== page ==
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The biggest risk facing the global economy by late 2022 may be recession, not stagflation, as cost-driven price pressures hurt still-weak domestic demand and tighter fiscal and monetary policies turn into a drag, according to Nomura Holdings.
For most countries, there is “the dominance of cost-push inflation – the bad kind of inflation that squeezes profit margins, erodes real household income and tends to self-correct when demand is weak,” Nomura economists led by Rob Subbaraman wrote in a 2022 outlook report. On December 10.
Economists wrote that most economies, including the eurozone, the United Kingdom, Japan and China, have not fully recovered from the ongoing pandemic, and their fragile private demand makes them vulnerable to growth setbacks.
The slowdown in growth could come from eroding earnings and household income from rising inflation, increased savings amid economic uncertainty, and fiscal policy turning out to be a major drag, the report said.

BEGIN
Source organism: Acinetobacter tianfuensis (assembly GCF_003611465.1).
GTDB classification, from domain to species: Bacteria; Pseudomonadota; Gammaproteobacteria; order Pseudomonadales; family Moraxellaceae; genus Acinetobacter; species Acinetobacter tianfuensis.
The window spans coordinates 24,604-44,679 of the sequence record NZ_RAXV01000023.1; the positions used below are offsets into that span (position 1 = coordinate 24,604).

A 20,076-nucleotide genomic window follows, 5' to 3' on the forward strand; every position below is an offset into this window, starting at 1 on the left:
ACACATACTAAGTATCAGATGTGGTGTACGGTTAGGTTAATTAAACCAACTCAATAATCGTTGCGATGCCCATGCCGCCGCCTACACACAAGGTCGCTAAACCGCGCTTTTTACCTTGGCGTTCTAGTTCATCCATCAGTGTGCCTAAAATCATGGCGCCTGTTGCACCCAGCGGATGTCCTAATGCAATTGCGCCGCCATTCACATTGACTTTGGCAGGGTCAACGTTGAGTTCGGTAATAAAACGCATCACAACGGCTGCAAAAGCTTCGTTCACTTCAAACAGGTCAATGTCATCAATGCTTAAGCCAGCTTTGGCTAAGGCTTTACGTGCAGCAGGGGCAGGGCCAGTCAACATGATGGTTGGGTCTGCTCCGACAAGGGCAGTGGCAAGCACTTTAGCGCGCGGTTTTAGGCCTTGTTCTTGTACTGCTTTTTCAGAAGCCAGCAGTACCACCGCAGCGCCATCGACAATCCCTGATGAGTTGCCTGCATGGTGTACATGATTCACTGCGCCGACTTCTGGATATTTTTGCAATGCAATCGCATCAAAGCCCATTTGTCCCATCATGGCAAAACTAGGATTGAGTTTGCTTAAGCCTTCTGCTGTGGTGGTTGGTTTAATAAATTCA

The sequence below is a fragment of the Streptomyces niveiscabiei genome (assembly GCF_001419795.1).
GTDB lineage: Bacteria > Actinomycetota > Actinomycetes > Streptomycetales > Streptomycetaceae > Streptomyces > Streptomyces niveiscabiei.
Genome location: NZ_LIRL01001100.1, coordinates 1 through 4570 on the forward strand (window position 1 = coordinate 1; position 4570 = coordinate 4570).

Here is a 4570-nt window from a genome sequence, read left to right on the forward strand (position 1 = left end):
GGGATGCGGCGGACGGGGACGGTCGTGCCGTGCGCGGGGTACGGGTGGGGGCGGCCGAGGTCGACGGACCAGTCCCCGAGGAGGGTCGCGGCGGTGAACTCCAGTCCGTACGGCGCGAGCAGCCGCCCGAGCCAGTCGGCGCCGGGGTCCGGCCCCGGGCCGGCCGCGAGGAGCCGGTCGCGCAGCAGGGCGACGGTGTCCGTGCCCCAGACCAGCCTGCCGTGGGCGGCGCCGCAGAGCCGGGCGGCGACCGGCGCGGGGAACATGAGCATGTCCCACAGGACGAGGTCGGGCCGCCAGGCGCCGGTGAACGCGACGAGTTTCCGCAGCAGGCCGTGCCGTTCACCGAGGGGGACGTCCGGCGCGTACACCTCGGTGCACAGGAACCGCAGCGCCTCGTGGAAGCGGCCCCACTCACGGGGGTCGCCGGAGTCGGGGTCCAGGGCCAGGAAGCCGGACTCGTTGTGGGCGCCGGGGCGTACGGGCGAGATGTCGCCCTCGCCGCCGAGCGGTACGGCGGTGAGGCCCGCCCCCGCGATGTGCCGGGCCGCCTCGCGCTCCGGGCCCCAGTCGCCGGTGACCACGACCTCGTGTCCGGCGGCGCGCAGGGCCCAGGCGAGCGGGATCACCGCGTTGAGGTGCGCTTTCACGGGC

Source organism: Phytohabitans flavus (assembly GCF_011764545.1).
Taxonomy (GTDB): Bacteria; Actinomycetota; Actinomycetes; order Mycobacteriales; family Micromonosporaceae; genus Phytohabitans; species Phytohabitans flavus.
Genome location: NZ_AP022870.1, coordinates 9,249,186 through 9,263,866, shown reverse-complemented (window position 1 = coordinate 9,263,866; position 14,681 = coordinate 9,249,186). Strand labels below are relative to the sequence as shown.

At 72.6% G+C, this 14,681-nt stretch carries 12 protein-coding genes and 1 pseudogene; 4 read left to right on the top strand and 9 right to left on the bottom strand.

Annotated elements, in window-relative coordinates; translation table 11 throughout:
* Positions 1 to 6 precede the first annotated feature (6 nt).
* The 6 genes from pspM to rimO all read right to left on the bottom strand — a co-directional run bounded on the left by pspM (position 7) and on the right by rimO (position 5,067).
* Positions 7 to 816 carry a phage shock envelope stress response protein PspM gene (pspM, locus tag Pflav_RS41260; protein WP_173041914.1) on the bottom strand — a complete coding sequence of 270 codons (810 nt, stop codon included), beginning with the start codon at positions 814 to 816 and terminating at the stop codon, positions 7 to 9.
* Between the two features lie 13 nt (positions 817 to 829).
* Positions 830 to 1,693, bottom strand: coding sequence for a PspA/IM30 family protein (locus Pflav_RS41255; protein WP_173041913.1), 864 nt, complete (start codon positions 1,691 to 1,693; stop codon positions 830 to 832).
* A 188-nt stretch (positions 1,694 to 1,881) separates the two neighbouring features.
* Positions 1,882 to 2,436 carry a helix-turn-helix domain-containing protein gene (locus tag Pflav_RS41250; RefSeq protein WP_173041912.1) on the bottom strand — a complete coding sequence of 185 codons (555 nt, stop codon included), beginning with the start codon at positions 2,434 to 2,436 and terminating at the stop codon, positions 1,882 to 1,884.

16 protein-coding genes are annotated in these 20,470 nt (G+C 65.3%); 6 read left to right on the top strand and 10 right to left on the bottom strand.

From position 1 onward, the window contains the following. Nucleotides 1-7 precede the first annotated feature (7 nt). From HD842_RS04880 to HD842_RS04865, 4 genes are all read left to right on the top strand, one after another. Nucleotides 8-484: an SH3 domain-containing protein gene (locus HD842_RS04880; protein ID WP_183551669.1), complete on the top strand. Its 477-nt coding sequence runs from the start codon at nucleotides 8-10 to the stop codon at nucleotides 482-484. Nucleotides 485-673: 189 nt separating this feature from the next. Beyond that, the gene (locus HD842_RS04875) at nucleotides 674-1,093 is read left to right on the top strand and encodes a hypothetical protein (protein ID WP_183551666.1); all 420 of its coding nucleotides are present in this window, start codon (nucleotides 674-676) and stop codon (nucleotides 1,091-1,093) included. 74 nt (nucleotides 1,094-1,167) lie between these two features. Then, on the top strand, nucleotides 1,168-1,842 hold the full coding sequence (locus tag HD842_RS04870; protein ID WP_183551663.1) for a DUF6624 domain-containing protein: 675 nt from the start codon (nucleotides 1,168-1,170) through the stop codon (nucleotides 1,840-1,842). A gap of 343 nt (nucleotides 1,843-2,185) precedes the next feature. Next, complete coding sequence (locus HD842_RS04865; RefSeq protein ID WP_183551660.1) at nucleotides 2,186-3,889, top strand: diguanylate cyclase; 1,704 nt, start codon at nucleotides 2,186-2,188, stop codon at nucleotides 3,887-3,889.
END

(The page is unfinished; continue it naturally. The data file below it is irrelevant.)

Economists wrote that the US economy will continue to be the odd economy, as the country has recovered to “full power demand” and thus has a greater cushion to absorb cost-push inflation. With monetary and fiscal policies tightening, the US is in a better position to stabilize in Goldilocks-type conditions in 2022 around target inflation and trend growth, according to Nomura.
If the US experiences hyperinflation in the first half of 2022, which is not a base case scenario for Nomura, the Fed could raise interest rates significantly. If this scenario materializes, “this reinforces our view that the greatest risk to the global economy in late 2022 is secular stagnation, not stagflation.”
Nomura also predicts:
The US will face a much weaker second half next year with annual growth just under 2% in the fourth quarter, helping to keep the Fed on track to gradually raise interest rates.
The European Central Bank will not raise interest rates next year, as the company sees inflation eventually return below target
Long-running operation in China, with the economy’s growth slowing to 2.9% year-on-year in the first quarter
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